Arts in the News

Grease is the Word—and the Spring Musical—at Milton this Year

grease2More than 40 students are participating in Grease, the iconic musical set in a 1950s high school, which opens Thursday, May 18, in King Theatre. It’s a big production for Milton, says performing arts faculty member Eleza Moyer, who is directing the show.

“It’s a classic show,” Eleza says. “A lot of the students have seen the movie, and Grease Live! was on TV in the fall, which brought the show back. It’s a fun time period, with fun costumes. It appeals to a lot of people.”

Because Grease is set in a high school, the students are playing characters their own age, an opportunity not often available in musicals. Faculty member and choreographer Kelli Edwards and assistant choreographer Sophie Clivio (II) are teaching the company classic ‘50s dance routines that will be familiar to any fans of the classic film starring Olivia Newton John and John Travolta.

Eshani Chakrabarti (I) plays Sandy and Spencer Evett (I) plays Danny; the show also stars Nick Govindan (I) as Kenickie, Dorsey Glew (II) as Rizzo, and Cheyenne Porcher (I) as Frenchie. Nick Gistis (I) is the assistant director.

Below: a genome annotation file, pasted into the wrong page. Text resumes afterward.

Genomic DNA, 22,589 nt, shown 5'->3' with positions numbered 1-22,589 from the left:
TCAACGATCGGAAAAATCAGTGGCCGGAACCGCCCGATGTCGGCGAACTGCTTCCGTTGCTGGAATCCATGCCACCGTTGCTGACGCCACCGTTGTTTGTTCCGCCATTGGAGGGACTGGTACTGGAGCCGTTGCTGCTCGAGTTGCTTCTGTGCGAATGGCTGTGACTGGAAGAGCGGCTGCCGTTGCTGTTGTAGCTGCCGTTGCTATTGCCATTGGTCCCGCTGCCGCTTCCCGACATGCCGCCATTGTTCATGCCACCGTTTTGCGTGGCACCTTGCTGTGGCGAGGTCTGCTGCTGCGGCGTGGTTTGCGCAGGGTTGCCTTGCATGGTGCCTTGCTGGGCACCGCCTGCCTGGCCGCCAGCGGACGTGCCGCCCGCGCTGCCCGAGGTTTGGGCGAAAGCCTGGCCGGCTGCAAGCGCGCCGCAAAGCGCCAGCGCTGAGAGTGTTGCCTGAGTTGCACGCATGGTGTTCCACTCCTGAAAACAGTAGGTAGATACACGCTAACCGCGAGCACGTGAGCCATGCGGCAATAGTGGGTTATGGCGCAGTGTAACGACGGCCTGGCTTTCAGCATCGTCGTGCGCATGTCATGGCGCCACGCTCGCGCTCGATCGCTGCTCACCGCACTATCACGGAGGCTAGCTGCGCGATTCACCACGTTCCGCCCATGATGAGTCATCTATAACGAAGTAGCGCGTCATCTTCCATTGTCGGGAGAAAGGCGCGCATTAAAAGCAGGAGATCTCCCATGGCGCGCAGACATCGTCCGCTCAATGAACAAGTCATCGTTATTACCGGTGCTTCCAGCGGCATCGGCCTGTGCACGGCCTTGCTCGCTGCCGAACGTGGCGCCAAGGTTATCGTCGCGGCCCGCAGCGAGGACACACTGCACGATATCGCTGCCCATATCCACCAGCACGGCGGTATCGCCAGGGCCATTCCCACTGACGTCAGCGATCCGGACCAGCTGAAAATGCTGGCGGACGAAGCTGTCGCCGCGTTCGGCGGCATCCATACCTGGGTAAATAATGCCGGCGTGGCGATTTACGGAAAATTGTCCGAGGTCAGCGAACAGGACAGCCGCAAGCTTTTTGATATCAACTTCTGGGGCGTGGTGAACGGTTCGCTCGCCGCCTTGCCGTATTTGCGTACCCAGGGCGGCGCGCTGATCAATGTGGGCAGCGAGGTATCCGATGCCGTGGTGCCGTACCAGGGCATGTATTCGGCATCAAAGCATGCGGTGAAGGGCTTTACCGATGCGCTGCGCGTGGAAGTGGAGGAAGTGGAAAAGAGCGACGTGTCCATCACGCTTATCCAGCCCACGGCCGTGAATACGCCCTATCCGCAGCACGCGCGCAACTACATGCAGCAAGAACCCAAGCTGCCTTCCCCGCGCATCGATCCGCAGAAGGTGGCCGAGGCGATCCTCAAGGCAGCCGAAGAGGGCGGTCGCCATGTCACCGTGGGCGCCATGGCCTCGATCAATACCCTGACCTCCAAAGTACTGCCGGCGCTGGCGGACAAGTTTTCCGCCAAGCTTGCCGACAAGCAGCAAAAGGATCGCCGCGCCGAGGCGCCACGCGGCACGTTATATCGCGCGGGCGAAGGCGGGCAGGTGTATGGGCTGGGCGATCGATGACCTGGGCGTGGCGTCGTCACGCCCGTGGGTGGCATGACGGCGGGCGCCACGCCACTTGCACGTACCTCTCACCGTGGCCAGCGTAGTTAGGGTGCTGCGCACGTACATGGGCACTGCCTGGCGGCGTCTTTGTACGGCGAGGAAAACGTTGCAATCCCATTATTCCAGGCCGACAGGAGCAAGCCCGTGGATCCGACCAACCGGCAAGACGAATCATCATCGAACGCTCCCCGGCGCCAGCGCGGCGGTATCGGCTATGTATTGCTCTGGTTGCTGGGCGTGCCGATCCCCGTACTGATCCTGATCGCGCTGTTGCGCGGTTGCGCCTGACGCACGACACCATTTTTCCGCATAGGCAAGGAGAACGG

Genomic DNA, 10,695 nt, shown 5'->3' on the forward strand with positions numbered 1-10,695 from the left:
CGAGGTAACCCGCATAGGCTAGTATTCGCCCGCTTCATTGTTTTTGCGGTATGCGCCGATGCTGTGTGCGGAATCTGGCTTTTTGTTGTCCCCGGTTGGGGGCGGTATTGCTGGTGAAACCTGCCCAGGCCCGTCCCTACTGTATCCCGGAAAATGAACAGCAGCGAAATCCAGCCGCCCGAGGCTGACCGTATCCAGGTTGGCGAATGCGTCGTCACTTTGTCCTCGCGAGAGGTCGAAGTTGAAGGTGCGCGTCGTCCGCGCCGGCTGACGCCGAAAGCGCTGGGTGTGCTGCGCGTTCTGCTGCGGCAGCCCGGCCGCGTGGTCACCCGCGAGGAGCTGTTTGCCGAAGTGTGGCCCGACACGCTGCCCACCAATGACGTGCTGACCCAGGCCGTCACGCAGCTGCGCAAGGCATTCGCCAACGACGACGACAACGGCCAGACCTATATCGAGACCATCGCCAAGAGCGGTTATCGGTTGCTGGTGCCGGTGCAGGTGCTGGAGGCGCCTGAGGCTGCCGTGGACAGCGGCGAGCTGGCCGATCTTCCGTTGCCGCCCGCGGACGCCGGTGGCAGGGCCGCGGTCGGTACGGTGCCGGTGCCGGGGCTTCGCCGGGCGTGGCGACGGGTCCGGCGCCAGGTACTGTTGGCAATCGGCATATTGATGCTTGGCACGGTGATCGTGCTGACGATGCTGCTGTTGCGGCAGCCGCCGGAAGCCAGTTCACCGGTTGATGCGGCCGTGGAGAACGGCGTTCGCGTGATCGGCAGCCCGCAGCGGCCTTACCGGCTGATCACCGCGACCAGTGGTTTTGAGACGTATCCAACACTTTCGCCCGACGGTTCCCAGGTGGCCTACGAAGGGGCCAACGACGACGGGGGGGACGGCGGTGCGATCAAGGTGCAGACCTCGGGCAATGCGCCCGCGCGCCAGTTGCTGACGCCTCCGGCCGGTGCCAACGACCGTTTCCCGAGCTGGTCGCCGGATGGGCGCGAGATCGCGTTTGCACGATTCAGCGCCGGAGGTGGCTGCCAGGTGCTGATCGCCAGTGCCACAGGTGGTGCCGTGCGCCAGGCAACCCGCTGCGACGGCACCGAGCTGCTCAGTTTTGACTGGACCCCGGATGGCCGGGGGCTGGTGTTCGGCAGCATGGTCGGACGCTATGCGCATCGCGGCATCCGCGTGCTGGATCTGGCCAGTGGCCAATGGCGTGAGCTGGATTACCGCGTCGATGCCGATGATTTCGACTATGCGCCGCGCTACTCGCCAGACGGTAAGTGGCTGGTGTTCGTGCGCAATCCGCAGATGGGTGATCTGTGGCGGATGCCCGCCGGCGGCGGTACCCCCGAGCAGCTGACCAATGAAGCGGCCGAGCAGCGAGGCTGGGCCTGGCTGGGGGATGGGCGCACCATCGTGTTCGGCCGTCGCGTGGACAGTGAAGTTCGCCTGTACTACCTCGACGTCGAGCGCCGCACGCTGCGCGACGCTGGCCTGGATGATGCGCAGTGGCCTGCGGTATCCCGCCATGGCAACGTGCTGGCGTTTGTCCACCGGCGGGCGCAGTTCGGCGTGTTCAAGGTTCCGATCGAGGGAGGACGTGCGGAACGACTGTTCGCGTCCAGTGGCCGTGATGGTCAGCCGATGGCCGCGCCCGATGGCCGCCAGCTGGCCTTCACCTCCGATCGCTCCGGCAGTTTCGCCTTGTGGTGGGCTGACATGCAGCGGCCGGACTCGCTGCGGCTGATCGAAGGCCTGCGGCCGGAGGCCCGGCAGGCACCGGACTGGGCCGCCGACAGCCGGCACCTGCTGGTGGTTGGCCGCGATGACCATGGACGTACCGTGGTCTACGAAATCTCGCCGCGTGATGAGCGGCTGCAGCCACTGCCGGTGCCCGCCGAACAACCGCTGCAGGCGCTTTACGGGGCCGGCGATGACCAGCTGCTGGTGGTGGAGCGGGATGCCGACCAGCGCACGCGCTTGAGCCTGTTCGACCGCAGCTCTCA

Eshani has been in Milton productions, and has worked with Eleza, since she was in sixth grade. Having the musical in the spring allows freshman to participate—in the fall, the Class IV play takes their time—something Eshani loves.

“It’s a great way to meet people in every class. Some of the best times I’ve had at Milton have been in ensemble roles as a younger student,” she says. “A lot of the Grease cast have been together in shows for years. For the seniors, it’s a great way to end our run at Milton with such a fun show.”

Grease will run Thursday, May 18, at 7:30 p.m., Friday, May 19, at 7:30 p.m., and Saturday, May 20, at 7 p.m.

Reserve free tickets online.

Milton Presents Yellow Face in Wigg Hall

Yellow-Face-1A cast of eight actors, many of whom play multiple characters, takes the stage in Wigg Hall for this spring’s 1212 Play, Yellow Face by David Henry Hwang.

The semi-autobiographical play tackles issues of race and assimilation and was written as a reaction to the real life casting of a white actor to play an Asian role in the hit musical Miss Saigon in 1990. In Yellow Face, Mr. Hwang’s character, played by Jonathan WuWong (II), accidentally casts a white actor, played by Ty Mohn (III) for an Asian role. He then proceeds to try to cover up his error in comedic fashion, although the humor explores complicated issues that are relevant today.